• [Fig. 2.] Field specimens collected from Chalakkudy River, Kerala, India on November 24, 2012. (A) Whole thallus. Several rhizoidal filaments are produced from the ventral side of the nodes (arrowheads). (B) Slightly constricted node. (C) Part of thallus at second node from apex. Lateral axis (large arrow) is still diminutive. Nodal cell (diamond) produces one cell row (small arrow) toward main axis side. First axial cell of lateral axis (triangle) forms one cell row on adaxial side. First axial cell of the main axis (star) produces two cell rows (arrowheads) opposite lateral blade. (D) Rhizoidal filaments (arrowheads) produced from pericentral cells at node. (E) Adventitious blade initials (arrows) developed from lateral pericentral cells of first axial cell above node. (F) An adventitious blade initial (arrow) derived from internodal marginal cell. (G) Immature tetrasporangia (arrows). Scale bars represent: A, 500 μm; B, 200 μm; C, E & G, 50 μm; D & F, 100 μm.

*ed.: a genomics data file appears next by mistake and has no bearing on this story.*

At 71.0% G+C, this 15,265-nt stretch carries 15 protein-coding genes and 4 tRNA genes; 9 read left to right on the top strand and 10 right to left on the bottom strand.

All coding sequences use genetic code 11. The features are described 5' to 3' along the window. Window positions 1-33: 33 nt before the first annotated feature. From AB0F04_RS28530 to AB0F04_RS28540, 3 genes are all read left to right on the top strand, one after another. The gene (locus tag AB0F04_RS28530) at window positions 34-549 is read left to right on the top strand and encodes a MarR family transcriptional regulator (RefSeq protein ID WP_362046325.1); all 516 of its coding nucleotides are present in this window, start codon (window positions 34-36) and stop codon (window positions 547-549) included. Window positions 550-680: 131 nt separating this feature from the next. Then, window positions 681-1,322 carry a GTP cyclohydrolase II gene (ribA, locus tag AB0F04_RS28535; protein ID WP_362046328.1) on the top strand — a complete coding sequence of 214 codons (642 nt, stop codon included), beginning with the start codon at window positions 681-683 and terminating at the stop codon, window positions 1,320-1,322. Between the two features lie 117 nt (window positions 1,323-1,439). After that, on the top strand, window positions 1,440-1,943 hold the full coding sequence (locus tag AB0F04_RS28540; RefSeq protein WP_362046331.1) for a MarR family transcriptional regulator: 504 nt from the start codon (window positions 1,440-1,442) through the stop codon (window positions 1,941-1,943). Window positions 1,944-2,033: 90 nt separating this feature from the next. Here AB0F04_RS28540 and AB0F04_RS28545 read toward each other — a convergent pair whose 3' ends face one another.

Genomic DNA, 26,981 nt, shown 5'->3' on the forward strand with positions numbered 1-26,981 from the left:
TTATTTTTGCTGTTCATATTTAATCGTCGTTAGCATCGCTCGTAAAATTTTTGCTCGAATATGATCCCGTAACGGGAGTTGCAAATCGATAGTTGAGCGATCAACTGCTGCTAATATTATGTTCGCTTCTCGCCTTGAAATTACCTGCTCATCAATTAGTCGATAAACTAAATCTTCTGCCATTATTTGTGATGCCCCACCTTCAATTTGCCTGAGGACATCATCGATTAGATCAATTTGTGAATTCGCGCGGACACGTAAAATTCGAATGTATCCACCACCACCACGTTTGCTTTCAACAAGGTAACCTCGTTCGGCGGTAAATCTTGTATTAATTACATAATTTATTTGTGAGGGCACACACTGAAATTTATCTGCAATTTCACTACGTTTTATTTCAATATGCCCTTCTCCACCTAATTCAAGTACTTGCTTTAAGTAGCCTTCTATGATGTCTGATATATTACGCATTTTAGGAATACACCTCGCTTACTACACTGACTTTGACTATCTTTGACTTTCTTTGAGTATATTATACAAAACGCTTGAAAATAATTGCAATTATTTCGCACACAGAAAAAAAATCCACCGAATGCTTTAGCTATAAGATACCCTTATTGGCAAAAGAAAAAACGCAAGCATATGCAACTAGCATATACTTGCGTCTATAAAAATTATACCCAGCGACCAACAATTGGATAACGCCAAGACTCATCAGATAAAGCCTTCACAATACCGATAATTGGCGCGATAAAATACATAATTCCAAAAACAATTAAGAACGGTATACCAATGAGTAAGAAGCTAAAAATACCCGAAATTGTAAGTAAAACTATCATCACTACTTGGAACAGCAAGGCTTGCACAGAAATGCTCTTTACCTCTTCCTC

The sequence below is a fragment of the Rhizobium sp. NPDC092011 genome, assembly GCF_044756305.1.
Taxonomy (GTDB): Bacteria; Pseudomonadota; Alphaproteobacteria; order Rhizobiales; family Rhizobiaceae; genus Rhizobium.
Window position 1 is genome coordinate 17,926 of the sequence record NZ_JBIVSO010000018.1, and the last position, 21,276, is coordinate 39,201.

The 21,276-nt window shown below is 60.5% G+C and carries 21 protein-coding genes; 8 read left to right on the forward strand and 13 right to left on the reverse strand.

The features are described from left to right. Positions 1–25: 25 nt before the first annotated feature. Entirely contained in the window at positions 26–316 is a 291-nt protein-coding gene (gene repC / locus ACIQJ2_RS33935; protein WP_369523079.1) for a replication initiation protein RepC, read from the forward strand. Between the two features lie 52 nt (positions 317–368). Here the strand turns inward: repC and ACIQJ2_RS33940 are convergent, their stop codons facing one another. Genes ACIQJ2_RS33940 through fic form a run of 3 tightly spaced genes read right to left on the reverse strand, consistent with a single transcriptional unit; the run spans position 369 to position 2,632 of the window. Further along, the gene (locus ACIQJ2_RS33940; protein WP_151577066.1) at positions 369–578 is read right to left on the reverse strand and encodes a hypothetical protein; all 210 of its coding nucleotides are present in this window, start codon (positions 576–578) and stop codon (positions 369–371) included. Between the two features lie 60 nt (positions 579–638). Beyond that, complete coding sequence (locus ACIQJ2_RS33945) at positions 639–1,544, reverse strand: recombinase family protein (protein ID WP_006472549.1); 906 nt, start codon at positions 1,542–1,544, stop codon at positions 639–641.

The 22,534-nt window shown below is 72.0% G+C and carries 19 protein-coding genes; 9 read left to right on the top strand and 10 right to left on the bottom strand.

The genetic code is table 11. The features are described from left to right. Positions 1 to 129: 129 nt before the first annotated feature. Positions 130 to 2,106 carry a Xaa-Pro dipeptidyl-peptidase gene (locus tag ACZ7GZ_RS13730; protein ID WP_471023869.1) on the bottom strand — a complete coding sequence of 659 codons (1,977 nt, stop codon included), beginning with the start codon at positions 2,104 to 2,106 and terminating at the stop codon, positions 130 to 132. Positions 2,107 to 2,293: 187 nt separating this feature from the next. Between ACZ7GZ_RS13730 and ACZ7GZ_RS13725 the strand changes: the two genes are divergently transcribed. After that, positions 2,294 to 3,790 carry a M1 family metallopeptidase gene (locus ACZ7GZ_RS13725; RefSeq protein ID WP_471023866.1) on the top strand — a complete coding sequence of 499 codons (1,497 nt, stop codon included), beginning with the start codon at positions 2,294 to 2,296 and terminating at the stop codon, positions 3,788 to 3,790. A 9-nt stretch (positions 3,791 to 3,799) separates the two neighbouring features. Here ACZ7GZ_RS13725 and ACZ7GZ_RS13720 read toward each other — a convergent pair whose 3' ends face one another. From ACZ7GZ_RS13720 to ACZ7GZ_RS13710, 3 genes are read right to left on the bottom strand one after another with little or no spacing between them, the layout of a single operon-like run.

Field specimens collected from Chalakkudy River, Kerala, India on November 24, 2012. (A) Whole thallus. Several rhizoidal filaments are produced from the ventral side of the nodes (arrowheads). (B) Slightly constricted node. (C) Part of thallus at second node from apex. Lateral axis (large arrow) is still diminutive. Nodal cell (diamond) produces one cell row (small arrow) toward main axis side. First axial cell of lateral axis (triangle) forms one cell row on adaxial side. First axial cell of the main axis (star) produces two cell rows (arrowheads) opposite lateral blade. (D) Rhizoidal filaments (arrowheads) produced from pericentral cells at node. (E) Adventitious blade initials (arrows) developed from lateral pericentral cells of first axial cell above node. (F) An adventitious blade initial (arrow) derived from internodal marginal cell. (G) Immature tetrasporangia (arrows). Scale bars represent: A, 500 μm; B, 200 μm; C, E & G, 50 μm; D & F, 100 μm.
  • [Fig. 3.] (A) Habit of culture 4841 showing branching, nodes and tetrasporangial sori. (B) Tetrasporangial sori (single row of sporangia on each side of midrib) showing developing, mature and discharged sporangia. (C) Young tetraspore germling with upper blade and rhizoids at base. (D) Mature male with spermatangial sori on many blades. (E) Blade tip with elongate spermatangial sori. (F) Adventitious blades from intermodal marginal wing cells of vegetative blade like that of field specimen, Fig. 2F. Scale bars represent: A & D, 1 mm; B, C, E & F, 100 μm.